Image Credit: Supplied

A migraine, contrary to popular belief, isn’t just a bad headache.

Dr Khalid Al Saffar, Specialist Neurologist at Medcare Hospital Al Safa, explains that migraine is a special syndrome that is diagnosed after at least two of the following symptoms are observed: throbbing or unilateral pain in the affected location and pain threshold that spans from moderate to severe. Migraine headaches also generally worsen with physical activity.

In addition, one out of three patients suffer from photophobia (light sensitivity) or sound sensitivity. These signs are often associated with nausea or  vomiting.

In order to find the right treatment, adds Dr Al Saffar, “Our approach is to ask for detailed information about the patient's pain, like the character, date of onset, radiation path of pain, severity, which factor increases or decreases the ache, how pain is relieved, the recurrence rates and how it affects the person’s job and the quality of life.”

With this approach, he says, one can reach the correct diagnosis, leading to proper  treatment.

It is important to talk about the type of pain one is feeling and its triggers since there’s no single cause for migraines. In a UNC Health blog post, the American non-profit explains that one of the most common causes of migraines in women are hormonal changes, and while both sexes may have bouts of it, women are three times more likely than men to experience them.

Dr Khalid Al Saffar, Specialist Neurologist at Medcare Hospital Al Safa Image Credit: Supplied

The first step to getting back to normal life, says Dr Saffar, is patient awareness. “This is important to minimise stress, improve the quality of life, and go back to normal life with better quality and better productivity.”

The World Health Organisation says migraines are one of 10 most disabling illnesses on Earth. Because of its pervasiveness - over 10 per cent of the world’s population is thought to suffer from the condition - much research has been done on the subject of migraines.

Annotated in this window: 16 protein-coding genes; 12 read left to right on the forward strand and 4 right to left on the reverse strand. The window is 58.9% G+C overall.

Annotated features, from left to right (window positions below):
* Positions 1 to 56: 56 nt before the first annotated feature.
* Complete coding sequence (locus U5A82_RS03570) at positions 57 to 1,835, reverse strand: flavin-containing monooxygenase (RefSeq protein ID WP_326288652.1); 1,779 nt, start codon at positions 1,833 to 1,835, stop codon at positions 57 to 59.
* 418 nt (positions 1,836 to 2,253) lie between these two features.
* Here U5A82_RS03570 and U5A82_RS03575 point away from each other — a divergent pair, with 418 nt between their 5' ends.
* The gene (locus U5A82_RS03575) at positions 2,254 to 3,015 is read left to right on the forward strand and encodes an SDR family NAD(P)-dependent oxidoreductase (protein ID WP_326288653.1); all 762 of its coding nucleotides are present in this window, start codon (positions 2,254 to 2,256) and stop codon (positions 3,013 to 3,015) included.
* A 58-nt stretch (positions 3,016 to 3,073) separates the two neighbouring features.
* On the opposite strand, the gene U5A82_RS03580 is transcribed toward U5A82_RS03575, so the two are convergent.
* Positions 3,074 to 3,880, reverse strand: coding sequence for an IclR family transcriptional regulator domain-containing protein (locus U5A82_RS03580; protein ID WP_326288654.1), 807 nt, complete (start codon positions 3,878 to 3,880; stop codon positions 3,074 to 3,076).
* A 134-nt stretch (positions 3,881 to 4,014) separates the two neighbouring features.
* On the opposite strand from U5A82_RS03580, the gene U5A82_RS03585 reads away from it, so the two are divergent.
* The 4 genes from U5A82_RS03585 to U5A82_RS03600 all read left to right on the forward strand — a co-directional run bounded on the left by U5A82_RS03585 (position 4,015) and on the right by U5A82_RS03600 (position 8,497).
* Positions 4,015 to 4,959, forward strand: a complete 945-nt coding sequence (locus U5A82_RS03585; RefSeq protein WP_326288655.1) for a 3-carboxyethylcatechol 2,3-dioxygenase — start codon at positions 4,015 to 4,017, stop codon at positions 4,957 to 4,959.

“Recent advances have meant the introduction of a new group of medications that antagonise special neurotransmitters, which mediate the mechanism of migraine headache, [resulting] in a breakthrough in the special treatment of migraines. This results in substantial improvement in migraine headaches, especially episodic and chronic migraines,” says Dr Al Saffar.

There are two types of migraines. An episodic migraine, according to the Journal of the American Medical Association, “is defined as having a migraine on fewer than 15 days per month.” When a migraine occurs for more than 15 days in a month, Dr Al Saffar adds, for over three months, it is considered a chronic migraine.

These two types of migraine headaches can severely affect a person’s quality of life, by disrupting sleep patterns, diminishing job capability and thus income capacity. According to the US-based National Headache Foundation, more than half (51 per cent) of those who suffer from migraines report a dip in work or school productivity and 66 per cent report a 50 per cent or more reduction in household work productivity.

“These [new] medications have a significant effect on migraine prevention rather than treating the acute headache attacks, which renders patient's quality of life much better and more  productive,” explains the Medcare doctor.

When treating migraines, Medcare doctors begin by using medications for migraine prevention that have been tried and tested in the market and if two of these first-line treatments fail to stem the problem, they use the new anti-Calcitonin gene-related peptide antibodies (CGRP) group of medication.

“Sometimes, in the case of bad migraines, when the response to treatment is not satisfactory, I use a combination of more than one preventive medication. Besides, in the case of chronic migraines, when the headache days are more than 14 per month and other medications have failed including the new antCGRP group, we use Botox sessions for migraine prevention. In this case, we prescribe one Botox session every four months over two years,” says Dr Saffar.

“Sometimes, we do occipital nerve blocks, which can be useful [in combatting] some resistant  migraines.”

New treatments have landed in the market, which offer high efficacy and fewer side effects, and some of them provide acute pain relief. While others, says Dr Al Saffar, are for prevention. Some are given monthly or every three months with different routes of intake, from subcutaneous to oral. In the future, he adds, “we are expecting other relievers such as nasal inhalers, which will make life easier for those suffering”.

The good news is that by identifying triggers and using these treatments, migraines can be differed, and their severity curbed. Get ready to say goodbye to those terrible headache days.